Thursday, June 3, 2010

Swimming with Jesus

At first the sensation is incredible. Your floating around, splashing, dashing through the water without a care in the world. Your brand new tube is shining in the sunshine like a newly waxed car. Then it happens. These big hands reach over and all begins to unravel. The sun stops shining, the water seems cold and restless, even the pool starts to look more like a dungeon than a welcoming spot to cool off and beat the summer heat. Lifted up and suspended in thin air as you twitching feet try in vain to hold on to the tube you scream for these hands to put you back, but it is in vain. Soon, you are plunged into the water; your life flashes before your eyes. The sensation of floating is replaced by that of sinking. You begin to sweat and imagine your lifeless body lying at the bottom of the pool. Bottom? what bottom? It seems to go on forever; a never ending downward spiral of water and death.And there you are. Depending solely on these big hands to hold you up. At least you have those hands, you think, without them you would be dead. After calming down the water doesn't seem so rough, the sun, you see is still shining. You even can make out the faint feeling of a bottom, if you really stretch out your toes. Things seem under control. "I'm doing this" you think. " I'm doing it all by myself!" Second by second your confidence grows, you splash, you laugh, you even try to swim. You got it under control now, these big hands are a hindrance. All you want is to swim free. Now, although you don't know it, you are serious danger.

                We all can relate to the above events. Learning to swim is a rite of passage for all children. The fear, the terror, the excitement. New territories unexplored. Will there be waves? How cold is it? Can i drink it? Is "JAWS" in there? Normal fears from a normal mind. Yet we persist about talking the plunge. And so we do. With nose plugs, earplugs, swimming shoes, arm tubes, wetsuit and inner tube around the waist. We are ready. Like a knight suited up for battle we approach the 2 feet of unknown water as if we were about to embark on a journey from which we may never return. The water is ruthless, we must be prepared. Bon voyage we cry as the crowds wave in adulation. Tears are flowing in honor of our bravery. Just as we approach the entrance to our greatest adventure, mommy grabs us and says "wait for daddy!" Just like that we shrink back down to size. Wait for Daddy. I don't need daddy. I jump in puddles all the time. I even take baths without Daddy! I don't need him. Blind as we are, we know deep down we do need Daddy. And that hurts.
              We, as men, want to be heroes, we want to be the knights who serve valiantly and are hailed as brave battle tested warriors. These thoughts are even in us as young as 2 or 3. I see it in my sons. I see it in me. As dangerous as they can be sometimes, these thoughts, this drive we have as men to conquer, to explore, to impress and shock our women, is good. We were created this way. But humility must be learned also. As we grow we try new things. Sometimes we succeed, sometimes we fail. But with each "war", with each "excursion" we take something from it. Maybe a lesson in humility or purity. A humble assessment of our souls and weaknesses. A wonderful experience with another. Happiness, sadness, lust, pride, vainglory, holiness; all these are vices and virtues we as men learn and experience through the little battles we wage. Yet lessons learned and mountains climbed, still sometimes are not enough for us. If we never fall, we will never learn how to get up. Herein lies my weakness. I fail miserably at times. Ouch...That hurts. Yet through all my victories, all the grace i receive, all the good outcomes and wonderful discoveries, all i see is my failure. Provoked by pride i dismiss it as someone elses fault. I am holy, i reason, i shouldn't be doing that. As true as that is let us remember we are but children in the eyes of our Father. We will fail. We are weak. If we depend on ourselves. So from this i reason and i propose to you that the greatest lesson we can learn as men is humility. We must unlearn what we have learned from the world and submit ourselves, in love, to our Father. We must trust Jesus.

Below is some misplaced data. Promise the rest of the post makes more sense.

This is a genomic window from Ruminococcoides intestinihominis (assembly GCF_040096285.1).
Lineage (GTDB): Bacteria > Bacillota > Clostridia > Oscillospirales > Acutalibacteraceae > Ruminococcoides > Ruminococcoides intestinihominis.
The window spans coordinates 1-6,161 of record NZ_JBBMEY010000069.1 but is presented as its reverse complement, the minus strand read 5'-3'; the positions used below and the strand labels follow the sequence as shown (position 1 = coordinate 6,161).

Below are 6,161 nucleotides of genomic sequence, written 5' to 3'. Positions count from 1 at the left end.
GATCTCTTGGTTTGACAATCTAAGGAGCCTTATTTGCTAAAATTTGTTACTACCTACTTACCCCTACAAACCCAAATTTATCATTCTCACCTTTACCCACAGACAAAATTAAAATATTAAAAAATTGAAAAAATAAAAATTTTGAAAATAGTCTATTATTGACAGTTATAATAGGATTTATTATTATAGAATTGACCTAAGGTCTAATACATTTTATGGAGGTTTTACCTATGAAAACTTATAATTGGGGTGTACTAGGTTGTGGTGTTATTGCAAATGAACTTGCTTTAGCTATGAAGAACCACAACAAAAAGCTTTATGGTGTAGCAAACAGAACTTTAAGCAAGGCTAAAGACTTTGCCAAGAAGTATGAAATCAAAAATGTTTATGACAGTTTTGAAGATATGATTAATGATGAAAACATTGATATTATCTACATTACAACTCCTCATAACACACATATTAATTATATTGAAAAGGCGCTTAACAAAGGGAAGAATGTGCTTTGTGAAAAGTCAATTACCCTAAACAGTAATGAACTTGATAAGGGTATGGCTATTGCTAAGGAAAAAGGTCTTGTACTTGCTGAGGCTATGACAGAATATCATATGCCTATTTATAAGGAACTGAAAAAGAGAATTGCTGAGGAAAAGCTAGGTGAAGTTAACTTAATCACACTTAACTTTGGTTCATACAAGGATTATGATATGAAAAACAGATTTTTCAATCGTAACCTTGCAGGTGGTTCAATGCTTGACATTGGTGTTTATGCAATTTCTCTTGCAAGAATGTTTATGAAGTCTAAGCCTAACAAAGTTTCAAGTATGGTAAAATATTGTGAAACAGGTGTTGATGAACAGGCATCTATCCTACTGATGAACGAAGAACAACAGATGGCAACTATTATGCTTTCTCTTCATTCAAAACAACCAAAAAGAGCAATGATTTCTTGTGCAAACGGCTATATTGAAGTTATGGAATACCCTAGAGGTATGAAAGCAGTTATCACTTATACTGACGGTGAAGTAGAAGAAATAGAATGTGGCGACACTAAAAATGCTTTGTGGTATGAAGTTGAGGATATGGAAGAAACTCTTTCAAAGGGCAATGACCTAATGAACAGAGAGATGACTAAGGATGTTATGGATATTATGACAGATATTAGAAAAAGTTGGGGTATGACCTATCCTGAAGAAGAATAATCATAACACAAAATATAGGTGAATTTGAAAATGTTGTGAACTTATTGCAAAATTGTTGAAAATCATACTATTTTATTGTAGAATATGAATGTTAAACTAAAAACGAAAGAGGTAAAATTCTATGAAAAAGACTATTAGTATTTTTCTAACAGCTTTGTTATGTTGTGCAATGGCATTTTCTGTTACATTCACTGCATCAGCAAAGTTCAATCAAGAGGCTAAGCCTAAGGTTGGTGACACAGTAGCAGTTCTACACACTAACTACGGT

The Image of the Divine Mercy was not complete until "The Signature", as Jesus called it was added. The Signature " Jesus, I trust in You" is of the utmost importance. Through this devotion our Lord is calling the most hardened of sinners back, he is calling the prideful, the lustful, the angry, the unbelieving, even us the "holy". When faced with the burden of sin we created our only response can be "Jesus i trust in You!" While learning the way to live we can only say Jesus i trust in you! When trying to battle sin and vice in our hearts our only response can be "Jesus i trust in you!" When receiving thew Sacraments, forced to look with the eyes of faith our only response can be "Jesus i trust in you!" As we start a family and endeavour to love as He did our only response can be "Jesus i trust in you!" Finally as we die and entrust our souls to our Lord, once again "Jesus i trust in you!" should be our last word in this battle. I guess the point i make is this. When we step out of the boat, onto the water and are surrounded by the waves of doubt, sin and despair we must realize whose big hands are supporting us. We are swimming with Jesus in this great ocean, though the waters seem rough and the bottom is not felt we have no need to fear. We are supported, protected and loved. Let us in humility allow Jesus to take us out of the tube and teach us to swim. His are the hands that support us. We have nothing to fear as long as we give our trust to him. When we swim through the waters of this life, let us swim with Jesus.

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